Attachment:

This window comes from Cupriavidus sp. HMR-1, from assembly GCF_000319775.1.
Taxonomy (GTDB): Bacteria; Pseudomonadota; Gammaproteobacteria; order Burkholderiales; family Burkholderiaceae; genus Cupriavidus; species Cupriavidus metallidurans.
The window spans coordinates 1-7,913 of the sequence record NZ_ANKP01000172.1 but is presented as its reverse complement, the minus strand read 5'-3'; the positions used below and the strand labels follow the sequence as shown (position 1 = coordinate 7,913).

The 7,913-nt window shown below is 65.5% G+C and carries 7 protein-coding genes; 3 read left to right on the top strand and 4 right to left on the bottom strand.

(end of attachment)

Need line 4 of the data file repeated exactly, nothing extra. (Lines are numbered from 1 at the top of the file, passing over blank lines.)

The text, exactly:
The 7,913-nt window shown below is 65.5% G+C and carries 7 protein-coding genes; 3 read left to right on the top strand and 4 right to left on the bottom strand.